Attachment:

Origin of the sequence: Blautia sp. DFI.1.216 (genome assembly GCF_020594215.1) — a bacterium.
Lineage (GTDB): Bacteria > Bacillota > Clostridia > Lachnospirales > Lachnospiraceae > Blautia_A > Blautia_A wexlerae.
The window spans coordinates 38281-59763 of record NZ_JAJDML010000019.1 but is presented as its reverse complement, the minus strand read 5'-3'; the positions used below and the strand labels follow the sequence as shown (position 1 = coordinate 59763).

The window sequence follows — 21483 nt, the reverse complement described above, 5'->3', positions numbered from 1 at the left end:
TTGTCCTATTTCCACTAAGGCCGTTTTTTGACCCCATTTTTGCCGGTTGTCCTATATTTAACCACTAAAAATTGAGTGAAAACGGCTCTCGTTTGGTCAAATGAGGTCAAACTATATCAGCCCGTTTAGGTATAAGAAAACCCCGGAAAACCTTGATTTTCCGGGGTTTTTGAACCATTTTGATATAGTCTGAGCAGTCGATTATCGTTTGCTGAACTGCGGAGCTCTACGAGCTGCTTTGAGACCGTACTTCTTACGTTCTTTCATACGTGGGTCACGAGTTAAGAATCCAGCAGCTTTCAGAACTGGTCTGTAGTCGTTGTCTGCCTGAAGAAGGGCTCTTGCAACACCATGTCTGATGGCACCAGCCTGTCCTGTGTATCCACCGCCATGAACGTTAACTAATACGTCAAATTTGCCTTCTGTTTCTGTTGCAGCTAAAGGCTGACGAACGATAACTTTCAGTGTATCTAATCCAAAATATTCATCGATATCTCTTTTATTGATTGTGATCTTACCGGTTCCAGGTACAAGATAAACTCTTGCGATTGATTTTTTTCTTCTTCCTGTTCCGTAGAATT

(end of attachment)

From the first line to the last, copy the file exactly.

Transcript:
Origin of the sequence: Blautia sp. DFI.1.216 (genome assembly GCF_020594215.1) — a bacterium.
Lineage (GTDB): Bacteria > Bacillota > Clostridia > Lachnospirales > Lachnospiraceae > Blautia_A > Blautia_A wexlerae.
The window spans coordinates 38281-59763 of record NZ_JAJDML010000019.1 but is presented as its reverse complement, the minus strand read 5'-3'; the positions used below and the strand labels follow the sequence as shown (position 1 = coordinate 59763).

The window sequence follows — 21483 nt, the reverse complement described above, 5'->3', positions numbered from 1 at the left end:
TTGTCCTATTTCCACTAAGGCCGTTTTTTGACCCCATTTTTGCCGGTTGTCCTATATTTAACCACTAAAAATTGAGTGAAAACGGCTCTCGTTTGGTCAAATGAGGTCAAACTATATCAGCCCGTTTAGGTATAAGAAAACCCCGGAAAACCTTGATTTTCCGGGGTTTTTGAACCATTTTGATATAGTCTGAGCAGTCGATTATCGTTTGCTGAACTGCGGAGCTCTACGAGCTGCTTTGAGACCGTACTTCTTACGTTCTTTCATACGTGGGTCACGAGTTAAGAATCCAGCAGCTTTCAGAACTGGTCTGTAGTCGTTGTCTGCCTGAAGAAGGGCTCTTGCAACACCATGTCTGATGGCACCAGCCTGTCCTGTGTATCCACCGCCATGAACGTTAACTAATACGTCAAATTTGCCTTCTGTTTCTGTTGCAGCTAAAGGCTGACGAACGATAACTTTCAGTGTATCTAATCCAAAATATTCATCGATATCTCTTTTATTGATTGTGATCTTACCGGTTCCAGGTACAAGATAAACTCTTGCGATTGATTTTTTTCTTCTTCCTGTTCCGTAGAATT